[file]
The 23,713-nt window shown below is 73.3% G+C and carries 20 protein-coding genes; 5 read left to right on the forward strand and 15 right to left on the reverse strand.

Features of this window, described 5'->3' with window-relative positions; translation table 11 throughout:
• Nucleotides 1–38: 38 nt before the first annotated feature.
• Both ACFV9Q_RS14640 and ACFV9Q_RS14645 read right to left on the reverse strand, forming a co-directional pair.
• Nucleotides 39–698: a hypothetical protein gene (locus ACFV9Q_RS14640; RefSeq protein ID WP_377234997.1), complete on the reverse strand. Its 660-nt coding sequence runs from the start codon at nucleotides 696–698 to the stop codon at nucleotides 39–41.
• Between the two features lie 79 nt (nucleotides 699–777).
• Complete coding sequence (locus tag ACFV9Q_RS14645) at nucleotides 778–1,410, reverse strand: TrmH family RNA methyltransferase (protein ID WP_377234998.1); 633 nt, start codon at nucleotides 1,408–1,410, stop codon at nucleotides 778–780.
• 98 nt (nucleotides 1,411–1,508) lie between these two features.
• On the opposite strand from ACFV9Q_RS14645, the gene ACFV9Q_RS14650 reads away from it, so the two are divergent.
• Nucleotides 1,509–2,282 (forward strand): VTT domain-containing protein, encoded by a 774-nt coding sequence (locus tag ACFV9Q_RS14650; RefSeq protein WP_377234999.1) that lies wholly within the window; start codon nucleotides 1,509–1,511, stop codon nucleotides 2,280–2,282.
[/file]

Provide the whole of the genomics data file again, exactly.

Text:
The 23,713-nt window shown below is 73.3% G+C and carries 20 protein-coding genes; 5 read left to right on the forward strand and 15 right to left on the reverse strand.

Features of this window, described 5'->3' with window-relative positions; translation table 11 throughout:
• Nucleotides 1–38: 38 nt before the first annotated feature.
• Both ACFV9Q_RS14640 and ACFV9Q_RS14645 read right to left on the reverse strand, forming a co-directional pair.
• Nucleotides 39–698: a hypothetical protein gene (locus ACFV9Q_RS14640; RefSeq protein ID WP_377234997.1), complete on the reverse strand. Its 660-nt coding sequence runs from the start codon at nucleotides 696–698 to the stop codon at nucleotides 39–41.
• Between the two features lie 79 nt (nucleotides 699–777).
• Complete coding sequence (locus tag ACFV9Q_RS14645) at nucleotides 778–1,410, reverse strand: TrmH family RNA methyltransferase (protein ID WP_377234998.1); 633 nt, start codon at nucleotides 1,408–1,410, stop codon at nucleotides 778–780.
• 98 nt (nucleotides 1,411–1,508) lie between these two features.
• On the opposite strand from ACFV9Q_RS14645, the gene ACFV9Q_RS14650 reads away from it, so the two are divergent.
• Nucleotides 1,509–2,282 (forward strand): VTT domain-containing protein, encoded by a 774-nt coding sequence (locus tag ACFV9Q_RS14650; RefSeq protein WP_377234999.1) that lies wholly within the window; start codon nucleotides 1,509–1,511, stop codon nucleotides 2,280–2,282.